PHOENIX—Google’s innovative subsidiary Alphabet is officially launching Waymo, the company’s self-driving department and car, for public use.In a new announcement, Alphabet revealed they’ve been testing Waymo’s autonomous minivans on Arizona streets with perfect success since the middle of October, and the program’s reached the point where the general public will now be invited to use to the self-driving vans.

Waymo CEO John Krafcik delivered the unveiling at a Lisbon tech conference. “Fully self-driving cars are here,” Krafcik confidently assured the crowd.

“This is the most advanced vehicle we’ve developed to date. Everything in it is designed and built for full autonomy. Our combination of powerful sensors gives our vehicles a 360-degree view of the world. The lasers can see objects in three dimensions, up to 300 meters away.

We also have short-range lasers that stay focused close-up to the side of the vehicle. Our radars can see underneath and around vehicles, tracking moving objects usually hidden from the human eye.”

Of course, though, the Waymo program will remain under certain restrictions to alleviate all regulatory and public safety concerns. This means a Waymo technician will remain in the company’s self-driving vans for now.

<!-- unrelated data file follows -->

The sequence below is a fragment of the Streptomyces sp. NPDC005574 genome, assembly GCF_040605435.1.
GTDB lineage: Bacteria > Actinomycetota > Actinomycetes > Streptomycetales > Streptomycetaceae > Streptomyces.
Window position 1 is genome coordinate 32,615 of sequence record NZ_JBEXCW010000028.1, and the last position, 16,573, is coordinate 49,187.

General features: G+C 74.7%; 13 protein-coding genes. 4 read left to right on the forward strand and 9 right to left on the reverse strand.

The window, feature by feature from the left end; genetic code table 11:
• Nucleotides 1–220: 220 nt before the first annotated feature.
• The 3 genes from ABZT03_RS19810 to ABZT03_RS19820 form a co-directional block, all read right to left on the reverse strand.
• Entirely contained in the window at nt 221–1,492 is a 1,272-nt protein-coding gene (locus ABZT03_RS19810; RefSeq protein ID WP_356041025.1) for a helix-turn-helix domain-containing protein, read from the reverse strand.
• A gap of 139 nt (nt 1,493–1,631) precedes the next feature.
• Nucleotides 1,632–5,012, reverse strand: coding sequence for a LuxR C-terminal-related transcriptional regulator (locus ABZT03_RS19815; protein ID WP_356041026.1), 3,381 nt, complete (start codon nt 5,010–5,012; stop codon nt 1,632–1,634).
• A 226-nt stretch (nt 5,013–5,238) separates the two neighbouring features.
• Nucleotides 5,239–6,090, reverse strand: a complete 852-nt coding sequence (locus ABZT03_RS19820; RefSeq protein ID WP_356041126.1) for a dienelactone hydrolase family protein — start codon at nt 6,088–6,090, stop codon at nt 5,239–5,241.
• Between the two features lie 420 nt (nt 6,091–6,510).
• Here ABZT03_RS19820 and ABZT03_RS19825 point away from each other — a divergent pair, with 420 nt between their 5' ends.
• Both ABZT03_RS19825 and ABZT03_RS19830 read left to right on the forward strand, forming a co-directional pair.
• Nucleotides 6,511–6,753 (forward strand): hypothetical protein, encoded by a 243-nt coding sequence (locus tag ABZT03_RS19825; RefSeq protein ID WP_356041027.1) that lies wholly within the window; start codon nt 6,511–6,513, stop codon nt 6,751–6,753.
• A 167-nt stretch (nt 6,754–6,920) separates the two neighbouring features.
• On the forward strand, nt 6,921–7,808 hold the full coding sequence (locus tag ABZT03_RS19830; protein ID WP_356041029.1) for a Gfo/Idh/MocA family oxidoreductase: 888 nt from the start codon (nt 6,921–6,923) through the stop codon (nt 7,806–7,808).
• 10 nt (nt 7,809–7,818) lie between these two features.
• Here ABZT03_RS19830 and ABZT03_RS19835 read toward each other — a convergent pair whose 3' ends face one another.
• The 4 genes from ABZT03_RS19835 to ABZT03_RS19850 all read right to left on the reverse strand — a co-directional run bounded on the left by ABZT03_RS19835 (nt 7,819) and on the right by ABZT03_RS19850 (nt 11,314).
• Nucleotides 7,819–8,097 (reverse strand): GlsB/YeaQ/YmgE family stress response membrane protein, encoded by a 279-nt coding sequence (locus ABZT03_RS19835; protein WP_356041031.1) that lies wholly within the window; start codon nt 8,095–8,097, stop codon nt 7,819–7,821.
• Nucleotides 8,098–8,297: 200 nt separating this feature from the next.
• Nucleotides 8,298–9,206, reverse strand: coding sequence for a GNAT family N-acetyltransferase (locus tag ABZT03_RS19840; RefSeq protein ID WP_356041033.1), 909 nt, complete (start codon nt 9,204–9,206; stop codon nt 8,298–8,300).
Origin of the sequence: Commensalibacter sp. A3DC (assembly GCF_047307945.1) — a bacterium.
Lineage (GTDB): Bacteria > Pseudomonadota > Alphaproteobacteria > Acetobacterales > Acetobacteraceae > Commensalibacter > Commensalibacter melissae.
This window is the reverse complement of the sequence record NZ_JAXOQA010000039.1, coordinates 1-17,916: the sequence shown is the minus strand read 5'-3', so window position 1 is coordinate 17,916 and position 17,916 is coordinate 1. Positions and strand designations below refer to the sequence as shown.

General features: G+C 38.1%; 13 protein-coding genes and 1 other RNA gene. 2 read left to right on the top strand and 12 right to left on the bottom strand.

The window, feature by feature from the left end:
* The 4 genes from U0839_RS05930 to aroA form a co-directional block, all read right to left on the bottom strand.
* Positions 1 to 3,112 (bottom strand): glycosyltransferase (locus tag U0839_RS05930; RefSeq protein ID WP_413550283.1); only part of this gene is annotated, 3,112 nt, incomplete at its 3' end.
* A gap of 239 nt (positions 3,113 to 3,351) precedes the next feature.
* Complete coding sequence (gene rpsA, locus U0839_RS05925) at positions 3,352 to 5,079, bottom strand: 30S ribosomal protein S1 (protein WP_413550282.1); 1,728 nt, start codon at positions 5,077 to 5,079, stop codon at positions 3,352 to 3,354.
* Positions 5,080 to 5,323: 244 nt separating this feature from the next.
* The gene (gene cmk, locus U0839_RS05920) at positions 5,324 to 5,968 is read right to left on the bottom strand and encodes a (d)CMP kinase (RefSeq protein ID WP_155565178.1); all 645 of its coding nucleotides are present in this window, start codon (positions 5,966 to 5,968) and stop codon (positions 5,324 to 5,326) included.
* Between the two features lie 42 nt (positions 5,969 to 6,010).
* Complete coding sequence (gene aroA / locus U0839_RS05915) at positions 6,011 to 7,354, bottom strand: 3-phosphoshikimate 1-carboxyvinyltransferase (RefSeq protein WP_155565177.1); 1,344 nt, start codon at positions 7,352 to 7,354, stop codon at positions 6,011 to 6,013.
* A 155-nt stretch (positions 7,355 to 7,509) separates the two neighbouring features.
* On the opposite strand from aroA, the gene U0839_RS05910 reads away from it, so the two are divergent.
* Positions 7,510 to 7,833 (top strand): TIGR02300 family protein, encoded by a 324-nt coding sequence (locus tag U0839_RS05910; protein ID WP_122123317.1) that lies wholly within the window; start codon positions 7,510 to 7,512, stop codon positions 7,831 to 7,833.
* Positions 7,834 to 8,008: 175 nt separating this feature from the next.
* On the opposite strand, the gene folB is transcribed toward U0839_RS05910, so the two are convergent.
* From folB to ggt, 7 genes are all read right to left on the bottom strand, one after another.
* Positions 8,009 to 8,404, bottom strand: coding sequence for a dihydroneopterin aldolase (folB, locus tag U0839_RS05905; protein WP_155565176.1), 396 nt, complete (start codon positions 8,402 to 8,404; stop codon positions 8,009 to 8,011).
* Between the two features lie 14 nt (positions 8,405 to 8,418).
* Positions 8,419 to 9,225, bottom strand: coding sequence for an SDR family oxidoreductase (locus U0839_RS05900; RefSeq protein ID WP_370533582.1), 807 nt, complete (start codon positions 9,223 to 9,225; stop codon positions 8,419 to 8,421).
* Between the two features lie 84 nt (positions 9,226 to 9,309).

So, too, will Waymo’s public-use program be temporarily confined within the city limits of Chandler, a large Phoenix suburb. Riders will also need to be members of Waymo’s Early Riders registry to take advantage of the service.

This development marks an important milestone for Alphabet and Waymo as their mission to create real, completely autonomous cars that can handle all road conditions takes one step closer to becoming reality.

For his part, Chandler’s Mayor Jay Tibshraeny is excited at the progress.

“This research and development taking place in our community will ultimately make our roads safer and provide new freedom for those unable to drive.”


Commercial self driving ride service next?

Waymo’s been consolidating relationships with ride-sharing bellwethers like Uber and Lyft in recent weeks, too, with the aim being for their finalized self-driving cars to be brought into the service of companies to complement Lyft and Uber drivers.

“People will get to use our fleet of on-demand vehicles, to do anything from commute to work, get home from a night out, or run errands,” Waymo CEO Krafcik said, describing the collaborations.

Indeed, soon Waymo may be getting us all where we need to be—no human driving needed!